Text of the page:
The Abbey remains open for worship and you are welcome to join us at our daily Eucharist service if you are able to travel here safely within current government guidelines.
However, for the time being we are unable to open the Abbey and St Margaret’s Church for general visiting.
Poets’ Corner, Westminster Abbey, is a place of pilgrimage for literature lovers. More than 100 poets and writers are buried or have memorials here.
Others, though popular in their day, are now less well known. The first poet to be buried here, in 1400, was Geoffrey Chaucer, author of 'The Canterbury Tales'. Not because he was a poet but because he was Clerk of the King's Works. Nearly 200 years later, Edmund Spenser (1553-1598) who wrote 'The Faerie Queene' for Elizabeth I, one of the longest poems in the English language, asked to be buried near Chaucer – perhaps with an eye on his own literary reputation.
And, so began a tradition of burials and memorials which continues to this day. The Deans of Westminster decide who receives a place based on merit though they consult widely. Poets' Corner proper is in the eastern aisle, the 'corner', of the south transept, though over time graves and memorials have spread across the whole transept. There are also several clergymen and actors buried in this transept and musician George Frederic Handel.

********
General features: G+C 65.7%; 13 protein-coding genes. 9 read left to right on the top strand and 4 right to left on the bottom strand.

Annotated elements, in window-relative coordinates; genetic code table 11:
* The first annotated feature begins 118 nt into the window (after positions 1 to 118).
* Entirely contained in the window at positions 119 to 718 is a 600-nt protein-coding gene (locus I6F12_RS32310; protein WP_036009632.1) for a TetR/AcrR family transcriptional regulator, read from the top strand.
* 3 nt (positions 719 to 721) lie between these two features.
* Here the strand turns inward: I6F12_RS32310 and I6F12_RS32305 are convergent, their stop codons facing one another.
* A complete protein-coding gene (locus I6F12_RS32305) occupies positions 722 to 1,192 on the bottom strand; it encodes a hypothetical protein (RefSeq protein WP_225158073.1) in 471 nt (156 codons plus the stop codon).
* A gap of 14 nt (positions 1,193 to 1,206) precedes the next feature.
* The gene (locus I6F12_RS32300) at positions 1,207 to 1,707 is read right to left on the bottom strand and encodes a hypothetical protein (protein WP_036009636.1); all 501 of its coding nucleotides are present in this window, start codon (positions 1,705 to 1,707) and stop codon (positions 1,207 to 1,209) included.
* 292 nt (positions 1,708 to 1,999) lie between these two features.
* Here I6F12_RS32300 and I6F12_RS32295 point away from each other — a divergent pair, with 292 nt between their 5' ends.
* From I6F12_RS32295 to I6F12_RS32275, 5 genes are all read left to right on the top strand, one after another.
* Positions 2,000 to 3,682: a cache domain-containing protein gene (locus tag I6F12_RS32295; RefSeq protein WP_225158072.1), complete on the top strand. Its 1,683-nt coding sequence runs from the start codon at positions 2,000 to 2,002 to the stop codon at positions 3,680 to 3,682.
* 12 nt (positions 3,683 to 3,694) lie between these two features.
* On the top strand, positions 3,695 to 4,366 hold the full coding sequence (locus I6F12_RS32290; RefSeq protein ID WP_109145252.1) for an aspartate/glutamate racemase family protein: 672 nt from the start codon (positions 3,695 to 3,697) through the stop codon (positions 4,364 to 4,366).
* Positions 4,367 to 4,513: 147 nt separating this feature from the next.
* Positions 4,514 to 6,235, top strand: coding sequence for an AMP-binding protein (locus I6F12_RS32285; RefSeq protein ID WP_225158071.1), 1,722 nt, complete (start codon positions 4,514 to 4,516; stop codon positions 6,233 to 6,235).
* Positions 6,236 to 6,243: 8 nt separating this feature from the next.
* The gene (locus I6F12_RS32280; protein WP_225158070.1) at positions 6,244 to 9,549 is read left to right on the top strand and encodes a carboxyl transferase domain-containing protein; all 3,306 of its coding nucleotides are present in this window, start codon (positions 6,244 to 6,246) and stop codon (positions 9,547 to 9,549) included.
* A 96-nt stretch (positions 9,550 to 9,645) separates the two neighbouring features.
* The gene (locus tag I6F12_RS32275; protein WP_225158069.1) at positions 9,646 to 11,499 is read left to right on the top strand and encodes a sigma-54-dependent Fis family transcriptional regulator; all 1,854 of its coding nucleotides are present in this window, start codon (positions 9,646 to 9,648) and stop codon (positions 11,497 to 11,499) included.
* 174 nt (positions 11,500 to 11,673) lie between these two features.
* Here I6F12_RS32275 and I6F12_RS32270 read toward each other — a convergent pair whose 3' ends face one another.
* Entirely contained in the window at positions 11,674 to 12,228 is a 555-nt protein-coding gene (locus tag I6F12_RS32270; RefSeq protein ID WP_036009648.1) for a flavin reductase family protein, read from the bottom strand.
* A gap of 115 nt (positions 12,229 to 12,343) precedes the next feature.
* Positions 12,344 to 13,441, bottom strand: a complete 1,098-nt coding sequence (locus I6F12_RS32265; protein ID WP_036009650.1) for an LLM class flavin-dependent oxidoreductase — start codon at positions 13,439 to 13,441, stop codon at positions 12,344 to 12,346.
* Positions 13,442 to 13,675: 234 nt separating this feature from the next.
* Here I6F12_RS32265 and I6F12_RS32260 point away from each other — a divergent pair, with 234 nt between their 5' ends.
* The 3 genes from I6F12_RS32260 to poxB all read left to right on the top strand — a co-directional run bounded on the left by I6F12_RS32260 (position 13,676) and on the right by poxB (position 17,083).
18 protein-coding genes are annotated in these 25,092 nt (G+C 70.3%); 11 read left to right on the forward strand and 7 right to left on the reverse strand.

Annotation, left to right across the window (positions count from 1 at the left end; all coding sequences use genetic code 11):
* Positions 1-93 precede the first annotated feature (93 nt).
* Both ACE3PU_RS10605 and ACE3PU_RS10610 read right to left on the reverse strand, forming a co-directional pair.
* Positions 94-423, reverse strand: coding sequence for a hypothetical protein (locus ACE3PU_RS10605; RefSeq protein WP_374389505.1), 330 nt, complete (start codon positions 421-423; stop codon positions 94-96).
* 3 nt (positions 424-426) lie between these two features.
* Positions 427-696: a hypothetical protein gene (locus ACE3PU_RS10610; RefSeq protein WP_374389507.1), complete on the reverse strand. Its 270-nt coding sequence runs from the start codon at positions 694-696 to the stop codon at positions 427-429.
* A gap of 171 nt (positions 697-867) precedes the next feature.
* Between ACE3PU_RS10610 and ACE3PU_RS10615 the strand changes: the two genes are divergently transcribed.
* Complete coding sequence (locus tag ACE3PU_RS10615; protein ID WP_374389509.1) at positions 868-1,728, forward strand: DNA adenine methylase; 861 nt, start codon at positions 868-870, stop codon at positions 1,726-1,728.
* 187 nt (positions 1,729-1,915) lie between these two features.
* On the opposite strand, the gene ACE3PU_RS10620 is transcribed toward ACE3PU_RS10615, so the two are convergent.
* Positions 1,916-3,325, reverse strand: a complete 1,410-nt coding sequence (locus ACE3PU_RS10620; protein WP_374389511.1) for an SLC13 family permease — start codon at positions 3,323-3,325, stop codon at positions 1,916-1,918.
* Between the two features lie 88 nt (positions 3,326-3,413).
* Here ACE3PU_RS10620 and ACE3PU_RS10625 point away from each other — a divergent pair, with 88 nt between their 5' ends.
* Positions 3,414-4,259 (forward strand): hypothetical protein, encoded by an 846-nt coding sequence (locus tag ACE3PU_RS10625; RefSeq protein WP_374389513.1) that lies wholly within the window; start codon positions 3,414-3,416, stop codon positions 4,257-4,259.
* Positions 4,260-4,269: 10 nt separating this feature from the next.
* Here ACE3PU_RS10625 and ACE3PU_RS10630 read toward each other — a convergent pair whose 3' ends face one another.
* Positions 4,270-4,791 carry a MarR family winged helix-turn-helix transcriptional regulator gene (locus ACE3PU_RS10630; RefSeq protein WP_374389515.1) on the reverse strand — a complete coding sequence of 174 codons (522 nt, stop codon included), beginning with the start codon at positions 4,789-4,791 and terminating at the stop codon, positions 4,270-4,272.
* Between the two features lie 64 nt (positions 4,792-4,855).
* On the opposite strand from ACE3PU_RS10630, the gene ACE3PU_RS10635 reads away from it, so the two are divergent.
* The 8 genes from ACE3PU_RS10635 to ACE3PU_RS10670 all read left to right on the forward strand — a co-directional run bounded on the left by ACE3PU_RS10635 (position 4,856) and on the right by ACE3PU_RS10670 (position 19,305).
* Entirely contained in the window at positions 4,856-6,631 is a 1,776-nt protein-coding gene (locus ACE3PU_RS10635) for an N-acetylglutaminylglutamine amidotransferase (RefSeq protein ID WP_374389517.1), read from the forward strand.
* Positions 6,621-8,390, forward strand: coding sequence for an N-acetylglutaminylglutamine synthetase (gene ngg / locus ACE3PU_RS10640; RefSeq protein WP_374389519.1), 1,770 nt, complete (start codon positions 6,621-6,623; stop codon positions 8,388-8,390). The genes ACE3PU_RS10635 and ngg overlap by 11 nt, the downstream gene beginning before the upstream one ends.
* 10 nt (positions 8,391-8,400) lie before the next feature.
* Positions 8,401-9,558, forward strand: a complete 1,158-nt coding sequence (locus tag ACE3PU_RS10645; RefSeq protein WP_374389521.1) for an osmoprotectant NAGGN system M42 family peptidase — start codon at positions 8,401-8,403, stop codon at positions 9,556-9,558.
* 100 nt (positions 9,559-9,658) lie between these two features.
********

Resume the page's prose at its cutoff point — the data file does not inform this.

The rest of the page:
Poets' Corner by James Wilkinson
For more information on poets and writers see our Famous People section.
I feel very privileged to work here. I take so much pride in working for a beautiful place like the Abbey, it’s unique.